and the things I do not want to forget.

All of which

brings me here to this place with these women and their treasured chidren...

and their bits and pieces of a life

and little things to remember.

It is a day for
being intentional about preserving one of those abundant drawings
that her child creates in a season of life
in which he or she proudly writes their name on everything
including the kitchen counter or their bed or the bathroom wall with a Sharpie.
{What did we ever do without Mr. Clean Magic Erasers?}
~ When I was five, I painted my name in red nail polish on my bed. ~

Because the days are here when we sweep drawings and papers
into the garbage when little eyes aren't looking
because we cannot possibly keep them all . . . 
but then a day comes when the handwriting is mature and the spelling is correct
and the fear of not drawing "good enough" creeps in and so the drawings disappear.

Prairie-wind swept blonde hair covers minds that
are still brave in drawing and painting.
Still hold fascination and confidence and carefree summer days.

It is a day for "Little E" and me to share our art supplies,
including smocks and aprons from Grandma Linda and VBS
and jars of left over colored pencils from school boxes, paints and glitter, and
a stack of scrapbook paper that, at one time, I hoarded,
but has now traveled from school to country school,
to camp and Bible school and to art class after art class,
and surprisingly is still just as tall of a stack as when I started,
even though I haven't bought anymore paper.
The paper is kind of like Jesus feeding the 5000.
The more I share it, the more it seems to multiply...yay for miracles!

It is a day for moms to grab hold of their child's thoughts
and creations from their small hands and give them a place of honor.

To remember that her boy loves monkeys and bananas
or tractors and farming.

To remember that they draw what they love
or what is important to them.
To pay attention to the things that they draw 
over and over and over and over.

To remember preciousness like, 

"My mom never unloves me."

"My mom makes the best life."

"My favorite thing to do with my mom is snugl."

"I love my mom because I just love hr."

It was a morning to learn and to try something new.
To learn how to have courage with a brand new canvas,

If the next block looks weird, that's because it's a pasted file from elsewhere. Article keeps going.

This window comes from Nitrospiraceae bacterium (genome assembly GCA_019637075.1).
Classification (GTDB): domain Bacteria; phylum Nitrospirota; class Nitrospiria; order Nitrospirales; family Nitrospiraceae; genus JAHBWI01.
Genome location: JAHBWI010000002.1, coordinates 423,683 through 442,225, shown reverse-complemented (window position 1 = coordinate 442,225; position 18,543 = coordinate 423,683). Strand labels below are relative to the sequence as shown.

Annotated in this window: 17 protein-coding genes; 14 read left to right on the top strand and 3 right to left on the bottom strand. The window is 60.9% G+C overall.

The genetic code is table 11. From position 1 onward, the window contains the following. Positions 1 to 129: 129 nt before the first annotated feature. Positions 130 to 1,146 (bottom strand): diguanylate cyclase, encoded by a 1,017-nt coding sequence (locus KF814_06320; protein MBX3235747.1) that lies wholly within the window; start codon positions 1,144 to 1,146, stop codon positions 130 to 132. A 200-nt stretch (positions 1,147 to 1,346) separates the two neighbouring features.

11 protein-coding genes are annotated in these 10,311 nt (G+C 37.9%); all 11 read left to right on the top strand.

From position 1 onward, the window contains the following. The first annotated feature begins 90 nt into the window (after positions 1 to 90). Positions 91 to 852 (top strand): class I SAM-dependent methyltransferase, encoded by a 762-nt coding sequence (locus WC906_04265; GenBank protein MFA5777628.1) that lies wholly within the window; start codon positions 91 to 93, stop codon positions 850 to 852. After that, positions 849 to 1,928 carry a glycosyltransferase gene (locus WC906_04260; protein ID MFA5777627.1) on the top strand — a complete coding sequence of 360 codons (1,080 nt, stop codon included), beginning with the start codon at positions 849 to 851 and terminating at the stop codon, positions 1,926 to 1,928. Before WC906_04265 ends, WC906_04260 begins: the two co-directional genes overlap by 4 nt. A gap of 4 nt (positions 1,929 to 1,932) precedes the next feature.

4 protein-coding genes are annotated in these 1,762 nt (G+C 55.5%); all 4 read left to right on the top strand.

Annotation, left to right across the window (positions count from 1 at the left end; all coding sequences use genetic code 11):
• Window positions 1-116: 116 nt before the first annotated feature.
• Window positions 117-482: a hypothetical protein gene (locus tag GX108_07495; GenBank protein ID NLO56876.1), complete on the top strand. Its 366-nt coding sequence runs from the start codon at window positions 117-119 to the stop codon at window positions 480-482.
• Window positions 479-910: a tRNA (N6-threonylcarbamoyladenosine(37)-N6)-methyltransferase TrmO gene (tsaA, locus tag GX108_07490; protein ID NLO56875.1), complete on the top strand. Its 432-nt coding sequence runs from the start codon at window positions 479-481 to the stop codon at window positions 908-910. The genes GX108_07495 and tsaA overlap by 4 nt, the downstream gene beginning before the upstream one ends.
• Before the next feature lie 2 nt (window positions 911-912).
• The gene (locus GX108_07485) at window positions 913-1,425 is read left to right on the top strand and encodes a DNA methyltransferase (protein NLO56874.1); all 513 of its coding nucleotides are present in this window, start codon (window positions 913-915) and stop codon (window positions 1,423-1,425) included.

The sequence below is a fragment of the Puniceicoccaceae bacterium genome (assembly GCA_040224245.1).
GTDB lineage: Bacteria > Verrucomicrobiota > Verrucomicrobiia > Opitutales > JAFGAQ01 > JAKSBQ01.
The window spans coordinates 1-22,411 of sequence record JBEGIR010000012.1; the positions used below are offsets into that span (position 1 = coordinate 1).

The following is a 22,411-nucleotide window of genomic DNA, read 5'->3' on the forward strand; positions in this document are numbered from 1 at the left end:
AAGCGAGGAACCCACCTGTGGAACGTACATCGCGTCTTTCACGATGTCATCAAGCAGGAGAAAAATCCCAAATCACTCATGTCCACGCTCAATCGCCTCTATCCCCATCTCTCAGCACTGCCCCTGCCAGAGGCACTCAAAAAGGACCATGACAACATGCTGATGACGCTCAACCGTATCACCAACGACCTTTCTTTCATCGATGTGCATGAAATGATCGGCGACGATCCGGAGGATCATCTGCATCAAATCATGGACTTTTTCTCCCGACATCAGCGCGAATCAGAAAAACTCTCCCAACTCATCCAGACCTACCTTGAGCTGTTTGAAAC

and what to do when we mess up.
And how to deal with the fear of messing up.
That there are times to start over and times to keep going through the ugliness.

There are times to take a break and have a snack.
To just walk away for awhile and breathe and come back fresh...
or that maybe even to come back to it another day

It was a morning that I shared 
about how I am afraid to write in a brand new vintage journal that I bought,
just like I am intimidated by a brand new big white canvas.

But after sitting with God, He helped me see that
even though we want to just put "special" words on a page of a new journal
or only the best and prettiest things on a canvas,
starting something new is like life . . . like a new day or a new year.

Each day is made up of mundane tasks, and mistakes, everyday stuff
as well as the things we do get right and the fine beautiful details and treasures that get weaved in.
The day-to-day stuff gives us substance and foundation to build upon.

When we write we begin with words.
When we paint, we begin with color.
We do not have to think that the "mundane" or even the "mess ups"
do not have a place in our journal
or in our art
or in our life
because the only way the good stuff gets in
is by starting
and continuing to go forward and put more into it . . .
through the boring times, through the ugly times, and through the good times.
All of it adds to the richness and the texture and the substance and the realness.

Many kids start and finish with art quick.
Often, they dive right in and are not afraid to just get paint all over.